Energy and Environment Scholar, The Brookings Institution
• Chair, Energy and Climate Change Working Group, Clinton Global Initiative (present);
• Assistant Secretary for Oceans, Environment, and Science, U.S. State Department;
• Senior Director for Environmental Affairs, National Security Council;
• Associate Director for the Global Environment, White House Council on Environmental Quality;
• Executive Vice President, World Wildlife Fund; and
• Attorney, Office of General Council, U.S. Environmental Protection Agency;
AWARDS, BOARD MEMBERSHIPS AND AFFILIATIONS:
• Member, American Bar Association Standing Committee on Environmental Law;
• Co-Chair, ABA Annual Conference on Environmental Law;
• Member, Sustainable Development Roundtable, Organization for Economic Cooperation and Development (OECD); and
• Stimson Fellow, Yale University.
• Yale College (B.A., Philosophy, 1978); and
• University of Michigan (J.D., 1982).
In Indonesia, new Riau burning season threatens
Reuters: One of Indonesia's most unique biosphere reserves is at risk of being destroyed by forest fires unless local and national government can work together to save it, a UNESCO expert says.
Covering around 700,000 hectares of the Bengkalis and Siak subdistricts of Riau province, Giam Siak Kecil-Bukit Batu was declared a UNESCO Man and the Biosphere Reserve in 2009, in recognition of the way it balances conservation and sustainable use.
Giam Siak is home to two wildlife reserves that provide a sanctuary...
Federal Study: Biofuels worse than gasoline
Associated Press: Could ethanol be worse for the environment than gasoline? A new study says yes.
The study, paid for by the federal government says biofuels made from the leftovers of harvested corn plants are worse than gasoline for global warming in the short term.
The research challenges the Obama administration's conclusions that biofuels are a much cleaner oil alternative and will help fight climate change.
The study is being criticized by the biofuels industry and the president's administration as...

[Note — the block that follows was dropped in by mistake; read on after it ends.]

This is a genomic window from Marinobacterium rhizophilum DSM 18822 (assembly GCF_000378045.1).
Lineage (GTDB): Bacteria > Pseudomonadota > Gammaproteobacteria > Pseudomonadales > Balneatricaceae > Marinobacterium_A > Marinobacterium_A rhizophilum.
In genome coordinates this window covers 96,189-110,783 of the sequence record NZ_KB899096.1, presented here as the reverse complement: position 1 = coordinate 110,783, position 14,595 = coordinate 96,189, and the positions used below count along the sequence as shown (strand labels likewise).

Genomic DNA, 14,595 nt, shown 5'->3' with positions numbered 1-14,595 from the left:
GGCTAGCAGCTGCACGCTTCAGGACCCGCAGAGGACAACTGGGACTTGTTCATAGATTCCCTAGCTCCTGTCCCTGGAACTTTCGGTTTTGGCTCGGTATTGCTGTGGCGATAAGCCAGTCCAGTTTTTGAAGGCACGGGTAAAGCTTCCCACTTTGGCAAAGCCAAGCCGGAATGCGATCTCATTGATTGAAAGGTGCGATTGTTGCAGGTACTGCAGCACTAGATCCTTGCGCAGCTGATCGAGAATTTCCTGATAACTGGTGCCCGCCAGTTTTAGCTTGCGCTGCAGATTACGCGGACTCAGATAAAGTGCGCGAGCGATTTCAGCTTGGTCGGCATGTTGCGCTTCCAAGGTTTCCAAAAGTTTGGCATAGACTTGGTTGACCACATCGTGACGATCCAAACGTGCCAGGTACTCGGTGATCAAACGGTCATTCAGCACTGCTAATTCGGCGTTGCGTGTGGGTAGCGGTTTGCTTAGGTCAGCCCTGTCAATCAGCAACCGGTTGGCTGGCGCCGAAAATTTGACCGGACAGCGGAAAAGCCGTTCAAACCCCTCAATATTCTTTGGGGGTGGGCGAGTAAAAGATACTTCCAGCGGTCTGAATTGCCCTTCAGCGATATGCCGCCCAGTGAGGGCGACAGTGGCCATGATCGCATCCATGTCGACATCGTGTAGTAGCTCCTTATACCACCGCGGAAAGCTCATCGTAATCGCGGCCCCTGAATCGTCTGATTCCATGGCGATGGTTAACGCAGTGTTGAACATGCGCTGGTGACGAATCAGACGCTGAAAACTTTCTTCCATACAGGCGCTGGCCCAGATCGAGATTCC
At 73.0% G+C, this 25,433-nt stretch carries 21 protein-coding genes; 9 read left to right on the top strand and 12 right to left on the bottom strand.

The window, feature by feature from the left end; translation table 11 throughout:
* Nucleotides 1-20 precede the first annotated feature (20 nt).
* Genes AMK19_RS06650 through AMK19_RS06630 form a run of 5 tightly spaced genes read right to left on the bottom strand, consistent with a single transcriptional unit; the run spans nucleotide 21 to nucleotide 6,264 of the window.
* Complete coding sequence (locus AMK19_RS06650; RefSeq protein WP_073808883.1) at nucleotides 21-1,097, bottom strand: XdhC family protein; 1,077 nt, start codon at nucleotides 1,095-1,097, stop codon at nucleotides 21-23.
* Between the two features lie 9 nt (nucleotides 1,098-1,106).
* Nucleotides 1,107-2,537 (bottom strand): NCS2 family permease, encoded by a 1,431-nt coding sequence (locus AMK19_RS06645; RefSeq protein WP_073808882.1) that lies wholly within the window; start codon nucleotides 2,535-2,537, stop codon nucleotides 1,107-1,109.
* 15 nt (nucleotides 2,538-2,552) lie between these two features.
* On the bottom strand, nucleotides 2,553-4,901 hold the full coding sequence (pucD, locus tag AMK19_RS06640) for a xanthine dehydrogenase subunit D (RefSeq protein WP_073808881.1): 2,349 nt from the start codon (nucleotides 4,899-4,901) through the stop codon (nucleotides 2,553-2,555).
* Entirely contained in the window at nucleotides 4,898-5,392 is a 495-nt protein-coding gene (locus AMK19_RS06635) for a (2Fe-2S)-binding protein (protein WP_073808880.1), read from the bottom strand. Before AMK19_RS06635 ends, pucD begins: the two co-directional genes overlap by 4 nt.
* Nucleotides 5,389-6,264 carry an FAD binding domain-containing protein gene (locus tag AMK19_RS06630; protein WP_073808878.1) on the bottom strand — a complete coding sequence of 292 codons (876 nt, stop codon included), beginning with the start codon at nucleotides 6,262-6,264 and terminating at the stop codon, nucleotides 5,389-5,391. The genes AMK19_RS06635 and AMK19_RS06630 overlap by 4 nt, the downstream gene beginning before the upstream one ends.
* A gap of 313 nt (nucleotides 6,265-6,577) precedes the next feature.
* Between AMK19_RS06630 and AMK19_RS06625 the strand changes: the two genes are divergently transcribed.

California's Drought Ripples Through Businesses And Even Schools
National Public Radio: Cannon Michael runs an 11,000-acre farm in California's Central Valley. His family has been farming in the state for six generations. Michael's multi-million-dollar operation usually provides a wealth of crops including tomatoes, onions and melons. But recently, he's pretty pessimistic about work. "It is going to be a year that's probably, at best, maybe break even. Or maybe lose some money," Michael tells NPR's Arun Rath. Michael says about one-fifth of the land will lie fallow this year. So...
The Slow Decline Of Biofuels - Corn Stover Inclusion Won't Help
Science 2.0: Biofuels - ethanol - were trumpeted as being a renewable alternative to fossil fuels for decades. Finally, in 2005, it got the mandates and subsidies environmentalists insisted were necessary to make inroads against a mature industry like petroleum.
Immediately, what scientists knew became evident - they were more resource intensive to produce, were no better for emissions, and subsidies insured there was no reason to get more efficient. Worse, the gold rush of government money drove up corn prices,...
Setbacks Aside, Climate Change Is Finding Its Way Into the World's Classrooms
New York Times: From Mauritius to Manitoba, climate change is slowly moving from the headlines to the classroom. Schools around the world are beginning to tackle the difficult issue of global warming, teaching students how the planet is changing and encouraging them to think about what they can do to help slow that process. Strapped school budgets, concerns about overburdening teachers and political opposition to what in some places is a contentious subject have complicated the spread of lessons on climate change....
United Kingdom: Why Wales needs both a Severn barrage and tidal lagoons
Wales Online: A combination of tidal lagoons on Wales' north coast and a barrage in the Severn could provide round the clock generating capacity, Roger Falconer writes
In recent months Wales has experienced some of the worst winter storms in recent years, with some of the most extreme coastal erosion and flooding occurring since records began.
Various other parts of the UK, such as the Somerset Levels and the Severn Estuary, also experienced unprecedented flooding of properties and agricultural land, primarily...
Drilling holes in ice sheds light on future
U-T San Diego: For nearly two decades, Jeff Severinghaus has unearthed time capsules buried in polar ice.
They chronicle past epochs of Earth?s history, record ice ages and act as thermometers of the prehistoric sea. The objects of Severinghaus? exploration are tiny vaults of fresh air, preserved for thousands of years in some of the oldest ice on the planet.
Scientists extract these time-stamped bubbles of ancient air from ice cores drilled thousands of meters below the surface.
?What we get is, ultimately,...
Climate changes visible by ZIP code with new online tools
USA Today: With the click of a computer mouse, the potential risks of rising sea levels will soon be searchable - by ZIP code - for all U.S. coastal communities.
An online mapping tool will show how much sea levels are expected to rise in each area, as well as the number of residents and buildings that could be flooded. Initially launched in March 2012 for New York, New Jersey and Florida, it will expand to cover New England on Wednesday, the Pacific states later this spring and the rest of the coastal U.S....